NBA Free Agency 2012: 15 Players Who Will Outperform Their New Deals
The NBA is laden with players who will fail to meet contractual expectations, but what about those who will outperform their newest deals?
Though the NBA offseason can often be characterized by the bevy of cumbersome contracts that get signed, there are plenty of players poised to earn their keep—and then some.
Whether it's a talented athlete who signed a modest deal to play for a contender , an undervalued free agent with a penchant for going above and beyond or simply a budding star who will prove himself invaluable, there are always those who will exceed contractual expectations.
So, while a bounty of the most recent issued contracts are pacts the recipients will never live up to, there are a handful of players who will provide more bang than their buck implies.
Ronnie Brewer, SG, New York Knicks
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Contract Value: One year, $1.1 million
Ronnie Brewer isn't getting paid much by the Knicks, but with Iman Shumpert out and J.R.Smith best served coming off the bench, he's all but guaranteed to be the starting shooting guard for New York.
While Brewer averaged a lukewarm 6.9 points and 3.5 rebounds per game last season, his value stems from the intangibles he brings to the court.
Not only is Brewer a smart scorer, but he's a deliberate defender as well. Everything he does defensively is calculated and, more often than not, effective.
For a player who was originally slated to make $4.7 million next season, Brewer is a lock to defend and outsmart his way to a season worthy of more compensation than the veteran's minimum provides.
Randy Foye, G, Utah Jazz
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Contract Value: One year, $2.5 million
Kurt Heilin of NBC Sports' ProBasketballTalk was bold enough to refer to Randy Foye's union with the Jazz as "not a game-changer." Oh, how wrong he was.
Foye is no All-Star, but he's instant offense and a three-point specialist Utah signed for just a shade over the league minimum.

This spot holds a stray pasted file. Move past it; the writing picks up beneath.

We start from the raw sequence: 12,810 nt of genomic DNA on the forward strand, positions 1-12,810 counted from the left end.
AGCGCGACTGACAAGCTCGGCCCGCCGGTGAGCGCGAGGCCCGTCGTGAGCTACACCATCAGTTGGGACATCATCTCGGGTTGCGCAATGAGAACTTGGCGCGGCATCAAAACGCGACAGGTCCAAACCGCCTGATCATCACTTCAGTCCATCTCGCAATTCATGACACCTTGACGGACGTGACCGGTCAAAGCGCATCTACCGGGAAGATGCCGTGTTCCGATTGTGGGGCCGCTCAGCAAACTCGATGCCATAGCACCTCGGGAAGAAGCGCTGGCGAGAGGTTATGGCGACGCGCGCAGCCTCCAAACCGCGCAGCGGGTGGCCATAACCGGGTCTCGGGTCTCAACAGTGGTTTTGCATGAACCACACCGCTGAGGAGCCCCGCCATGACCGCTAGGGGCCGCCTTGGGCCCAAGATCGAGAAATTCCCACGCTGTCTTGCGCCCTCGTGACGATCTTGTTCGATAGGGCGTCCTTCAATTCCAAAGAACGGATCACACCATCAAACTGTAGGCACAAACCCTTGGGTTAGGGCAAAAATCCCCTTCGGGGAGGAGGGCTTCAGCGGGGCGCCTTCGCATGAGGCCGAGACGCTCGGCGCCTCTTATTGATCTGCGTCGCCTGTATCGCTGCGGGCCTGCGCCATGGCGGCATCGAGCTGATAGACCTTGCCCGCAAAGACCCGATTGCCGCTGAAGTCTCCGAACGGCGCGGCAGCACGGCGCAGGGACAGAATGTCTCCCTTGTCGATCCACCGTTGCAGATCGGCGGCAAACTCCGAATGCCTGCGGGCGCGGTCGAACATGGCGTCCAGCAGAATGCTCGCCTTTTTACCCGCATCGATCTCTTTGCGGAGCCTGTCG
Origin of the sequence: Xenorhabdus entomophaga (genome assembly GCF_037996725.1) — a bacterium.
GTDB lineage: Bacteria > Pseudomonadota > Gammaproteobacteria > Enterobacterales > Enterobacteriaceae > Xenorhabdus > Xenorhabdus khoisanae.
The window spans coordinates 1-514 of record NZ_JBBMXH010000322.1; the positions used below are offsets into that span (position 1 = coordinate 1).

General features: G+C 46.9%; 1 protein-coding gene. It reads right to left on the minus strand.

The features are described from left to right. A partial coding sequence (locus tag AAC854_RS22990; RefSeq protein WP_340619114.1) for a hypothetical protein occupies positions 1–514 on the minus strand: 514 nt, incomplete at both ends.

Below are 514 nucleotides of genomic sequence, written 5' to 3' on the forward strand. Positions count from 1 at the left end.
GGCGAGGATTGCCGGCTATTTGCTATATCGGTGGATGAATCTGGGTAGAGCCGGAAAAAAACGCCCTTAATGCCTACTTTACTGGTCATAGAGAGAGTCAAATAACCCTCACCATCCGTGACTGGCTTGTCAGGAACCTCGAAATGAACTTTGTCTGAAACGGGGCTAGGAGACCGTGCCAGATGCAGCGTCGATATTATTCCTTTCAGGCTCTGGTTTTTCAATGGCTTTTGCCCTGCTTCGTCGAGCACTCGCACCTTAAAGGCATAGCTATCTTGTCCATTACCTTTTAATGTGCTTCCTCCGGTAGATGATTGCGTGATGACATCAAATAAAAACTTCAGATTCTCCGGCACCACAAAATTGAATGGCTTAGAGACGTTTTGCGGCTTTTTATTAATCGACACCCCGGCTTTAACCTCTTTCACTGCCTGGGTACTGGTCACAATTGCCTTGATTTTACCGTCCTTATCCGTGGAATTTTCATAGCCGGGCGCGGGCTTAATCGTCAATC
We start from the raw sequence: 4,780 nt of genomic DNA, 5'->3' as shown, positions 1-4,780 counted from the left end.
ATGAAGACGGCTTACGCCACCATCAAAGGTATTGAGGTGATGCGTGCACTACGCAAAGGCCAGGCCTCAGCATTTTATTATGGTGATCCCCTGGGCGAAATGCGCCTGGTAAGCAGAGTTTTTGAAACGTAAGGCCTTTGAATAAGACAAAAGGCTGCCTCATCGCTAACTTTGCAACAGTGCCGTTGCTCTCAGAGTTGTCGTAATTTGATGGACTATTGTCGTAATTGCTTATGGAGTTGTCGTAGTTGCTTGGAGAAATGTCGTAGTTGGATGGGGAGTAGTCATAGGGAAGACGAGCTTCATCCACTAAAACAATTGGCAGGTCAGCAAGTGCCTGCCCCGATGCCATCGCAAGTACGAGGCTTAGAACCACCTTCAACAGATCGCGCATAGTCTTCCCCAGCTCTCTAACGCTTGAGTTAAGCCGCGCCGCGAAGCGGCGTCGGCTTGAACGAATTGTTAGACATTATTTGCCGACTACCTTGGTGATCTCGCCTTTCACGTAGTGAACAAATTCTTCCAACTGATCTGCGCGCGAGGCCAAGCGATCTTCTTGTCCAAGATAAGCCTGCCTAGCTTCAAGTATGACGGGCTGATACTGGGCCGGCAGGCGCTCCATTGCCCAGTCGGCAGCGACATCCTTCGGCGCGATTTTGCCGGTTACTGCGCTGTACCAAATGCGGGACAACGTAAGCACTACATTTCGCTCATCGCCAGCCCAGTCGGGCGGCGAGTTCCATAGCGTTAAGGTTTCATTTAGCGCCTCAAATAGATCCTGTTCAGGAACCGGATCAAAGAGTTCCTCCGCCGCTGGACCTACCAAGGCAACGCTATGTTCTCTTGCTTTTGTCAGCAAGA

Last time I checked, 11 points per game on 38.6 percent shooting from deep is worth much more than that, even for a guard void of exceptional court-vision.
Foye came at a bargain price, and considering what he is capable of doing on the hardwood—attacking the rim and burying three-pointers—his signing is most certainly a game-changer.
One that will exceed his pay grade's implied level of performance, in fact.
Brandon Bass, PF, Boston Celtics
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Contract Value: Three years, $20 million
Brandon Bass is going to be worth every penny the Celtics spent re-signing him, and then some.
Bass flourished alongside Kevin Garnett last year, averaging a career-best 12.5 points and 6.2 rebounds per game, significantly extending his range on the offensive end of the ball.
Defensively, the power forward made great strides as well. He became much more aggressive when protecting the rim and boasted improved timing that rendered him a legitimate threat to block shots.
At 27, and with another three years of playing next to Garnett on the horizon, Bass hasn't even come close to broaching his full potential.
He'll easily continue to bolster his already improved numbers, ensuring his deal remains one of the modest contracts issued all summer.
D.J. Augustin, PG, Indiana Pacers
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Contract Value: One year, $3.5 million
D.J. Augustin's averages of 11.1 points and 6.4 assists per game last season may have been the product of playing a prominent role on a basement team, but even if he fits that bill, he will have no problem exceeding the production his new contract warrants.
Augustin, while raw in some facets of the game, is a strong scorer with a level head on his shoulders. He's great at protecting the ball, has exuded exceptional court vision and continues find ways to get to the rim despite being vastly undersized, even for a point guard.
Is the 6'0" distributor a future star? His sub-par athleticism and defensive awareness suggest no, but his existing arsenal guarantees his play will be worth more than $3.5 million.
Just wait and see.
Danny Green, G, San Antonio Spurs
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Contract Value: Three years, $12 million
By the end of next season, Danny Green's average annual salary of $4 million will seem like nothing.